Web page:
Plastic in construction

While plastic can never be considered ‘green’ by any stretch of the imagination, reusing it reduces plastic waste, and that is good for the environment, right?

Plastic RoadThe plastic road as envisaged by the Netherlands’ company, VolkerWessels.
Image credit: www.volkerwessels.com 

Landfills are often seen as the solution to disposing of plastic. Back in 2009, a graduate from RPI Masters of Architecture in the US, Henry Miller, observed that many areas cut their plastic recycling programmes for the cheaper solution of landfills, and noticed the shocking number of brownfield sites that were simply being abandoned.

Miller’s idea was to use plastic waste as an aggregate in concrete and create another, useable product. By reclaiming cement and soil from the brownfields and mixing it with ground-up plastic, Miller was able to create a material just as strong as conventional concrete and, at the time, netted him first place in the ‘Component Category’ of the second annual Concrete Thinking for a Sustainable World competition.

While on the other side of the globe, Australian researchers from James Cook University (JCU) have successfully reinforced concrete with plastic waste rather than using steel. The lead researcher from JCU found that short pieces of recycled plastic can be added as reinforcement in this material, and assured that “using recycled plastic, we were able to get more than a 90% saving on CO2 emissions and fossil fuel usage compared to using the traditional steel mesh reinforcing.” He added that recycled plastic has “obvious environmental advantages over using virgin plastic fibres”.

According to the research, the concrete was reinforced by using recycled polypropylene plastic, and various tests show that the result could be used to build footpaths and precast elements such as drainage pits and concrete sleepers. 

PLASTIC IN-ROADS

Supplementing aggregate with waste plastic is gaining traction, and the futuristic concept of a plastic road is fast becoming a reality.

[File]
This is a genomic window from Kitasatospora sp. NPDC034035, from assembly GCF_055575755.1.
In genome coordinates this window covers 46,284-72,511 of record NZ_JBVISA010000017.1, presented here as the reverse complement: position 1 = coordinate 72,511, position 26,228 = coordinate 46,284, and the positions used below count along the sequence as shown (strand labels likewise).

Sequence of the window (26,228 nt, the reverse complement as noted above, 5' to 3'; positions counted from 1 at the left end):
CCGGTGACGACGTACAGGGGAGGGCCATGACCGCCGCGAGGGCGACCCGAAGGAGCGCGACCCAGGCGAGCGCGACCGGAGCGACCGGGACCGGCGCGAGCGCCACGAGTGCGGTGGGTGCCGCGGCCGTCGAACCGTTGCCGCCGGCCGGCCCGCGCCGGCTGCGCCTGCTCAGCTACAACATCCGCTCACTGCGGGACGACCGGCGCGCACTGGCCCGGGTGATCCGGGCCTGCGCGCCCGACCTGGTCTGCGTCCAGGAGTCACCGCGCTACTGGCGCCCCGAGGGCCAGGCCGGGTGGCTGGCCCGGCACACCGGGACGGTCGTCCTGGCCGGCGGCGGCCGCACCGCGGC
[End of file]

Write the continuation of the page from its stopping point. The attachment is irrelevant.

The idea for plastic roads originated from VolkerWessels, a Netherlands-based construction firm. According to the company, plastic roads would be a “virtually maintenance-free product” that is “unaffected by corrosion and the weather”. The roads could handle temperatures as low as -40°C and as high as 80°C. The company says that this hardiness will make the roads’ lifespans three times as long as typical asphalt roads.

According to the company, any type of recycled plastic can be used. The main goal, the company says, is to keep plastic out of the oceans.

The concept for plastic roads came after the company looked at all the different road-related problems that cities face, said Simon Jorritsma from InfraLinq, a subdivision of VolkerWessels and KWS Infra that works specifically with asphalt. Those problems included a future where oil (the main component of asphalt) is less available, as well as more immediate problems like flooding and road maintenance.

“For contractors, asphalt is a great and sound product to build roads,” Jorritsma says. “However, contractors have to meet more and more demands concerning noise reduction, water permeability, and flatness. These questions and conditions were the inspiration that have led to the idea of the ‘PlasticRoad’.”

The company is also hoping to avoid some carbon dioxide emissions by switching asphalt roads to plastic ones. The carbon footprint of asphalt totals 1.6-million tons of carbon dioxide per year, the company says, so using recycled plastic instead could help cut down on some of those emissions.

Jorritsma said that using plastic instead of asphalt would cut down on the carbon dioxide required to produce, transport, and process asphalt and, he says, because plastic roads are predicted to last longer than traditional roads, the CO2 associated with regularly replacing the surfaces will also be saved.

The concept is still in the idea phase — no plastic roads are being tested in the Netherlands yet, and the company says it still needs to test the idea in a lab to see how it performs under different conditions and whether it is safe to drive on when wet, for instance. But the city of Rotterdam said that it was considering serving as a pilot for the project.

Jorritsma says that if Rotterdam ends up deciding not to serve as a pilot, other cities have shown interest, so he doesn’t think finding a site for road testing will be difficult.


References

www.voanews.com – Researchers: Recycled concrete’s time has come
www.inhabitat.com – Plastic Concrete: Building bricks made from landfill waste
www.plasticsouplab.org – Researchers have created concrete using plastic waste
www.thinkprogress.org – Netherlands company introduces plastic roads that are more durable, climate friendly than asphalt 


 

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